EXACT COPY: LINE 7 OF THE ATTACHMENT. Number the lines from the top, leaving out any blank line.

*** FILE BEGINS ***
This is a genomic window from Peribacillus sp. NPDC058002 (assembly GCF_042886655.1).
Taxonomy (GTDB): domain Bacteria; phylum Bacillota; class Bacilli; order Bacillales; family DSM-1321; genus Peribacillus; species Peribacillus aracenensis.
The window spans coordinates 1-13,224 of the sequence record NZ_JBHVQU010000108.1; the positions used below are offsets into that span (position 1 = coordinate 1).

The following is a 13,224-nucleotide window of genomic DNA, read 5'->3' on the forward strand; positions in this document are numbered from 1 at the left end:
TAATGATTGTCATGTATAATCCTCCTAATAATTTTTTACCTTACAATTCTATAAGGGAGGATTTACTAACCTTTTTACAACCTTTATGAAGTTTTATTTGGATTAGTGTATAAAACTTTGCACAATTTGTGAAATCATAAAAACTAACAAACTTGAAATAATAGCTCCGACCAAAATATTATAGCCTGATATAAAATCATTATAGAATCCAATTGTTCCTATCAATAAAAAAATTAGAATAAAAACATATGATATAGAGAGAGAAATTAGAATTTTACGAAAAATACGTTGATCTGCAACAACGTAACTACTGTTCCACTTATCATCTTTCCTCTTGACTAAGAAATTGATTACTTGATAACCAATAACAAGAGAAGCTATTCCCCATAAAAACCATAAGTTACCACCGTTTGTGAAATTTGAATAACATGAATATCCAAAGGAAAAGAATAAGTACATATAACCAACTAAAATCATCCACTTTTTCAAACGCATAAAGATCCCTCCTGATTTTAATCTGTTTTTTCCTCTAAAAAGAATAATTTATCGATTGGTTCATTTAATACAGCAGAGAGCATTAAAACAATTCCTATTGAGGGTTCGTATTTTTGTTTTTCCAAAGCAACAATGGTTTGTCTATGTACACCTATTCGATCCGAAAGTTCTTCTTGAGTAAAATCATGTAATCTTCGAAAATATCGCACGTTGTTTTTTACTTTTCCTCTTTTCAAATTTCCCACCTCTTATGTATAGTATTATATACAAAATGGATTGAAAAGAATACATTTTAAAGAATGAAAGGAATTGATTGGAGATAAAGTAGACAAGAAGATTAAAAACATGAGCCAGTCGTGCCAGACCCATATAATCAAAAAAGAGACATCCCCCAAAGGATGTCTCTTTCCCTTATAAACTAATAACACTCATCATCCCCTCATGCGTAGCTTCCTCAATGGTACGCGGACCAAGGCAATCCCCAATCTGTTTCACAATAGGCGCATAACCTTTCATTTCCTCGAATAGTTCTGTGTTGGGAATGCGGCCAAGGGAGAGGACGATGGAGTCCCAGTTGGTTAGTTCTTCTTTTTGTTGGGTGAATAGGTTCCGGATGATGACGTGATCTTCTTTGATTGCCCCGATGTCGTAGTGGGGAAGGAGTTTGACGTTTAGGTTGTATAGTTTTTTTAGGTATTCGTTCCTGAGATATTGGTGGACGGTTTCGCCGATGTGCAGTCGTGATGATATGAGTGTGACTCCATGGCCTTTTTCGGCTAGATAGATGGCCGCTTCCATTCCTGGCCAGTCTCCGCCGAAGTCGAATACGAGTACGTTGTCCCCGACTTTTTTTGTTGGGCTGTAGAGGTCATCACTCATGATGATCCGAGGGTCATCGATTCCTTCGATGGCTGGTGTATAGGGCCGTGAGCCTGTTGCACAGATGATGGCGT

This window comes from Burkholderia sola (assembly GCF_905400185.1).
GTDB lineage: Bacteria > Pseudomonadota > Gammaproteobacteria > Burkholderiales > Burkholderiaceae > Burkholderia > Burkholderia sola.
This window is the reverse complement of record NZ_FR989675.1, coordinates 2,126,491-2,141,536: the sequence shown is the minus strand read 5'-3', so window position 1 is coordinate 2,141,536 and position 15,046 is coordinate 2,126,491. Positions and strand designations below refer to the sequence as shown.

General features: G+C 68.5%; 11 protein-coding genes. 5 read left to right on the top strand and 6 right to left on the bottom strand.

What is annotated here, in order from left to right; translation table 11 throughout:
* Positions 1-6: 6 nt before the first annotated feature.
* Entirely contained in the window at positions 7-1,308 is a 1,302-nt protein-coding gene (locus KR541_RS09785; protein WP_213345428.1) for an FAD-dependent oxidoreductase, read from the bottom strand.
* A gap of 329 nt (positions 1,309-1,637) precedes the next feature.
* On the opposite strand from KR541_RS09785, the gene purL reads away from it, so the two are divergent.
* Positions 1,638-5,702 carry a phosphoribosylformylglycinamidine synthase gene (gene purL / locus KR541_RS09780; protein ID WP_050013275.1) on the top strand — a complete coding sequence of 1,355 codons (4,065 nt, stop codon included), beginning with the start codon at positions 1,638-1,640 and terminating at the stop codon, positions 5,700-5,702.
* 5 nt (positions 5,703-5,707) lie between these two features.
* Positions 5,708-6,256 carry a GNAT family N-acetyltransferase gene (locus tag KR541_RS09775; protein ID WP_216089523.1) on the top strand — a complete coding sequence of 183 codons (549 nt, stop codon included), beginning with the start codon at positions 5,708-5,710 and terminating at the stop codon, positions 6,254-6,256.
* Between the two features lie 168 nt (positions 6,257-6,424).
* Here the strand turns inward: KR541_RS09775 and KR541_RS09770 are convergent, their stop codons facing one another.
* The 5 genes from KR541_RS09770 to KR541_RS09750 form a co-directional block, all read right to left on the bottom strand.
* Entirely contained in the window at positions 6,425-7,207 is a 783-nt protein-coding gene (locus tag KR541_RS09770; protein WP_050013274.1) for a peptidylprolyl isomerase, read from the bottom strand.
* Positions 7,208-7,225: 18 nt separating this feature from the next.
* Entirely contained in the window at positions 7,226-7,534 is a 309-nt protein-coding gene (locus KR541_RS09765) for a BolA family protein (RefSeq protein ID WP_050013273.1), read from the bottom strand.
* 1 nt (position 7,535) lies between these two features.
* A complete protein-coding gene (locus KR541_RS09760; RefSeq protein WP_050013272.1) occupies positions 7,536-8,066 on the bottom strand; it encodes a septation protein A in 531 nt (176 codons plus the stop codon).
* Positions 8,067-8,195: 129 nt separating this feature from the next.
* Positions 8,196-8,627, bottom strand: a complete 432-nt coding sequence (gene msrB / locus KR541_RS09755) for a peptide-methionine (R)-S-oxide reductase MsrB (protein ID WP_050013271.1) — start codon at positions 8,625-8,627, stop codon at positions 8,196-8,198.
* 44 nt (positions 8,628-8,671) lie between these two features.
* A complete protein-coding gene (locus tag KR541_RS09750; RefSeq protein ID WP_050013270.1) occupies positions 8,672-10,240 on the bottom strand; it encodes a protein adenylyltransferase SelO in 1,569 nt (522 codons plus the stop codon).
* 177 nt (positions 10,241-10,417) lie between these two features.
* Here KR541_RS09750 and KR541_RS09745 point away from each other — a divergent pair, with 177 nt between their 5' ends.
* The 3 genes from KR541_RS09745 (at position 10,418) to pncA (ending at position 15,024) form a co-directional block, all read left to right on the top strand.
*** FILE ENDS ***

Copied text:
GTDB lineage: Bacteria > Pseudomonadota > Gammaproteobacteria > Burkholderiales > Burkholderiaceae > Burkholderia > Burkholderia sola.